When I needed to up my handwashing skills due to COVID-19, I turned to the Backstreet Boys. The chorus of their 1999 hit “I Want It That Way” takes 20 seconds to sing, which is the time recommended by the Centers for Disease Control and Prevention (CDC) for proper handwashing.
Since the pandemic started last March, much attention has been focused on proper handwashing techniques, and how few people wash their hands correctly.
“Judging by what happens in public bathrooms oftentimes, some people have forgotten what optimal hand washing is,” wrote Dr. Seema Bonney, founder and medical director of the Anti-Aging & Longevity Center of Philadelphia and a member of HealthyWomen’s Women’s Health Advisory Council, in an email. “Most people rush handwashing, skip using soap, don’t wet their hands or they dry off with an unclean towel.”
“Handwashing is by far the best way to keep ourselves from getting sick and preventing the spread of germs,” Bonney wrote.
Up until the late 1800s, people rarely bathed, though they did wash their face and hands occasionally. King Louis XIV of France was said to have taken only two baths during his lifetime. Many people believed that washing opened the pores, which would allow disease to enter the body.
That began to change in the mid-1800s when Hungarian doctor Ignaz Semmelweis started to notice the link between poor handwashing techniques and the spread of disease. Around that time, French scientist Louis Pasteur came up with the germ theory of disease, in which he speculated that tiny microorganisms called germs were responsible for making people sick. (Microorganisms and bacteria had first been observed in 1675 by Anton van Leeuwenhoek, who is said to be the father of microbiology.)
Using Pasteur’s research, British surgeon Joseph Lister began using antiseptics in 1864, while performing surgery, to reduce the spread of disease. By the 1890s, germ theory was widely accepted by medical practitioners and reformers who began pushing communities to make bathing more accessible to people in lower socioeconomic classes.
While most Americans now shower every day, handwashing habits vary. A 2016 study found that women are more likely than men to wash their hands. Surprisingly, medical providers have some of the worst habits: A 2014 study showed that their handwashing compliance rates were below 90%, and as recently as April 2019, the CDC found that healthcare professionals wash their hands less than half of the times they should.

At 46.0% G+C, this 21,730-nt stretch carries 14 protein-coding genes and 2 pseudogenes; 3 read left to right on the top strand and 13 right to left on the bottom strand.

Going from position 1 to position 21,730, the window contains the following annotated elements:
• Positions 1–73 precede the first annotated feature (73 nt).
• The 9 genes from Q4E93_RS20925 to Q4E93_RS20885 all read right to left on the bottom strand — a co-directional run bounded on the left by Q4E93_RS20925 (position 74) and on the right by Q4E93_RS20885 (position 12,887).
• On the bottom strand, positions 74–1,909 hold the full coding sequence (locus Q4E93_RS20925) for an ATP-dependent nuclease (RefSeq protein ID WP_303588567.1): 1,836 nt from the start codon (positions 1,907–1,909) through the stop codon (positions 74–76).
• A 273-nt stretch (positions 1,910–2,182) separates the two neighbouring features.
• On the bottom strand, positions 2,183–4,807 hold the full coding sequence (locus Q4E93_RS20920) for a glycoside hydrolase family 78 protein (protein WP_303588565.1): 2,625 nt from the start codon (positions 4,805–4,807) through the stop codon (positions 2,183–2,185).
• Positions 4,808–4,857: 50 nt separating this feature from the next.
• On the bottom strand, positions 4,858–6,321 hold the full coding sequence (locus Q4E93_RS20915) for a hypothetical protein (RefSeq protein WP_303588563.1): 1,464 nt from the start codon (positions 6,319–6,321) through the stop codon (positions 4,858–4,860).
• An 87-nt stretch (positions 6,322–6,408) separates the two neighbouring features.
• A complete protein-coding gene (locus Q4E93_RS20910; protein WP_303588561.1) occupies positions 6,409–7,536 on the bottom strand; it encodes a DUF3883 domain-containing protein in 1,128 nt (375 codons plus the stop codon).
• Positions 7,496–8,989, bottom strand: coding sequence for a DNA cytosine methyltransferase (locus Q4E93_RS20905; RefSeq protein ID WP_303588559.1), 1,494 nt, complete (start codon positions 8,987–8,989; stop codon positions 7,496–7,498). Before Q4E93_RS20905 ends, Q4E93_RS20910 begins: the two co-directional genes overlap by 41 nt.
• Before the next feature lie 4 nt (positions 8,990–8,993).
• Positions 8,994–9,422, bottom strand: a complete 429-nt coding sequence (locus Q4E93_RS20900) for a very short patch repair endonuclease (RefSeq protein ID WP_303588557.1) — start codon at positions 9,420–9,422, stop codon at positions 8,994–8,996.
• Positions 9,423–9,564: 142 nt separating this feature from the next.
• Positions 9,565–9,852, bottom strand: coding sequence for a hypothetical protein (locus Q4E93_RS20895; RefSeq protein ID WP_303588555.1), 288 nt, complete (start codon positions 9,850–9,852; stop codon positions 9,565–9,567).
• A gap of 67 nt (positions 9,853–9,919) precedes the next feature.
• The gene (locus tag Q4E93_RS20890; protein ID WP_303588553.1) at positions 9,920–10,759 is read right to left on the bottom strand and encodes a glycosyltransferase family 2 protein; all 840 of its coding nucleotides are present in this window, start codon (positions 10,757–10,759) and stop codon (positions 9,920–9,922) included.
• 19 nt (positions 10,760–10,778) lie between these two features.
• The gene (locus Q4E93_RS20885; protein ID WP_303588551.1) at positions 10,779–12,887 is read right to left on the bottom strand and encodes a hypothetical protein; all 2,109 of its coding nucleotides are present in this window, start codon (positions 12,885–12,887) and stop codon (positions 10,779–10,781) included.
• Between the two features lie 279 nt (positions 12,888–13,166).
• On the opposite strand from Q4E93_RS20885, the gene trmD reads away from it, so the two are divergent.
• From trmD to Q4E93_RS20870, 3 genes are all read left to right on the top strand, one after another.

“I have had adults just stare at me when I talk about the need to wash their hands (by looking at the hands I know they do not frequently hand wash),” wrote Dr. Joyce Knestrick, a family nurse practitioner, associate professor at Georgetown University School of Nursing and Health Studies, and a member of HealthyWomen’s Women’s Health Advisory Council, in an email. “I am not sure if it is a lack of education or just not embedded in their routines.”
Why handwashing matters
Here’s some good news: Due to the pandemic, handwashing rates have been on the rise; more people are washing their hands after coughing, sneezing or blowing their nose; before eating at a restaurant; and before eating at home.
“People definitely view it as an afterthought; however, this pandemic is raising attention to how important this simple action is, and how we can’t skip it!” Bonney wrote.
In addition to COVID-19, handwashing can help stop the spread of germs that cause diarrhea, respiratory infections and even skin and eye infections.
“When we come into contact with germs, like this coronavirus, we can unknowingly become infected simply by touching our eyes, nose or mouth,” Bonney wrote. “And once we get infected, given how infectious the Sars-CoV-2 virus is, it’s a matter of time before any of our contacts are infected with the same illness.”
“Most people do not wash their hands for the full 20 seconds and do not wash between the fingers and clean the nails,” Knestrick said, adding that people need to take off their jewelry to make sure they’re washing every surface.
Bonney said that another common misconception is that hand sanitizers can take the place of washing hands with soap and water, despite studies showing otherwise.
“This is not a replacement for good ‘ol hand washing,” Bonney wrote.
Also, warm water isn’t necessary. It might be more comfortable on your hands, but studies have shown that cold water is just as effective.
How to wash your hands
Start by wetting your hands, then lathering them with soap and water. Scrub for a full 20 seconds, making sure you cover the back of your hands, your wrists, each finger and under your fingernails. Rinse your hands off and dry with a clean towel or a paper towel, or let them air dry.
“Regular soap is fine, no need for antibacterial soap,” Bonney wrote. “Some of the chemicals in antibacterial soap have actually been shown to be harmful.”
Remember to moisturize
Don’t forget the last step of handwashing: Moisturizing.
Frequent handwashing can be harsh on the skin because it strips the skin of its epidermis, the outermost layer that protects your body and helps skin retain its natural moisture.
“This natural barrier is broken down by soap while washing hands, which does not discriminate between unwanted oil, germs, debris and natural oils in the skin,” Bonney wrote. “Not applying hand cream can lead to dryness, redness, itching, flaking, discomfort and in severe cases, cracks in the skin.”
Bonney recommends avoiding fragranced lotions and moisturizers, as they can further irritate the skin, and instead use creams and ointments.
Lather up for the greater good
Handwashing might feel like an inconvenience, but it’s a really simple way we can all help ourselves, our family members — and society as a whole. And it only takes 20 seconds.